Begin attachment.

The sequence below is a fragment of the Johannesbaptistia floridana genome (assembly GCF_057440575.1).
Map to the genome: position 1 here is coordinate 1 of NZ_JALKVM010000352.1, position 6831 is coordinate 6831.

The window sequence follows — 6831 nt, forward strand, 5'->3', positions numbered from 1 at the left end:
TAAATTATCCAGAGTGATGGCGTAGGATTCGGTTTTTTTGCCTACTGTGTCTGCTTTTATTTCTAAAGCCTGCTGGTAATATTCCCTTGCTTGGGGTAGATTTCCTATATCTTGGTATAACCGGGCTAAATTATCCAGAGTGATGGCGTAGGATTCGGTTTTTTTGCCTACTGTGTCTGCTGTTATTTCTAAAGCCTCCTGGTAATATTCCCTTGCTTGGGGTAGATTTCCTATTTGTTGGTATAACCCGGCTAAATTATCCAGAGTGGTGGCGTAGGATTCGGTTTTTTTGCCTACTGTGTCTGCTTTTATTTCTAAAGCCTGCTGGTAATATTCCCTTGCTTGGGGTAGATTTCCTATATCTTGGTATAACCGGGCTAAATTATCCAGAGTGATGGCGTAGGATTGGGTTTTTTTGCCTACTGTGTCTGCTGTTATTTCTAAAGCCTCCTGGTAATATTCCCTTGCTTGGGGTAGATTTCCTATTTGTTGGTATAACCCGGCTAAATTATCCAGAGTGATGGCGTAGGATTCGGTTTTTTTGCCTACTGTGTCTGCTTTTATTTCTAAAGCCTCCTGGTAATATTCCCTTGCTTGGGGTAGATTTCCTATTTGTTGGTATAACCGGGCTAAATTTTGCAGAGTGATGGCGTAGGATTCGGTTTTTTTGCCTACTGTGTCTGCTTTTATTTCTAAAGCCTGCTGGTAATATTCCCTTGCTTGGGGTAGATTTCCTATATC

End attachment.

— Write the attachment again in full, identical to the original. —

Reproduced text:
The sequence below is a fragment of the Johannesbaptistia floridana genome (assembly GCF_057440575.1).
Map to the genome: position 1 here is coordinate 1 of NZ_JALKVM010000352.1, position 6831 is coordinate 6831.

The window sequence follows — 6831 nt, forward strand, 5'->3', positions numbered from 1 at the left end:
TAAATTATCCAGAGTGATGGCGTAGGATTCGGTTTTTTTGCCTACTGTGTCTGCTTTTATTTCTAAAGCCTGCTGGTAATATTCCCTTGCTTGGGGTAGATTTCCTATATCTTGGTATAACCGGGCTAAATTATCCAGAGTGATGGCGTAGGATTCGGTTTTTTTGCCTACTGTGTCTGCTGTTATTTCTAAAGCCTCCTGGTAATATTCCCTTGCTTGGGGTAGATTTCCTATTTGTTGGTATAACCCGGCTAAATTATCCAGAGTGGTGGCGTAGGATTCGGTTTTTTTGCCTACTGTGTCTGCTTTTATTTCTAAAGCCTGCTGGTAATATTCCCTTGCTTGGGGTAGATTTCCTATATCTTGGTATAACCGGGCTAAATTATCCAGAGTGATGGCGTAGGATTGGGTTTTTTTGCCTACTGTGTCTGCTGTTATTTCTAAAGCCTCCTGGTAATATTCCCTTGCTTGGGGTAGATTTCCTATTTGTTGGTATAACCCGGCTAAATTATCCAGAGTGATGGCGTAGGATTCGGTTTTTTTGCCTACTGTGTCTGCTTTTATTTCTAAAGCCTCCTGGTAATATTCCCTTGCTTGGGGTAGATTTCCTATTTGTTGGTATAACCGGGCTAAATTTTGCAGAGTGATGGCGTAGGATTCGGTTTTTTTGCCTACTGTGTCTGCTTTTATTTCTAAAGCCTGCTGGTAATATTCCCTTGCTTGGGGTAGATTTCCTATATC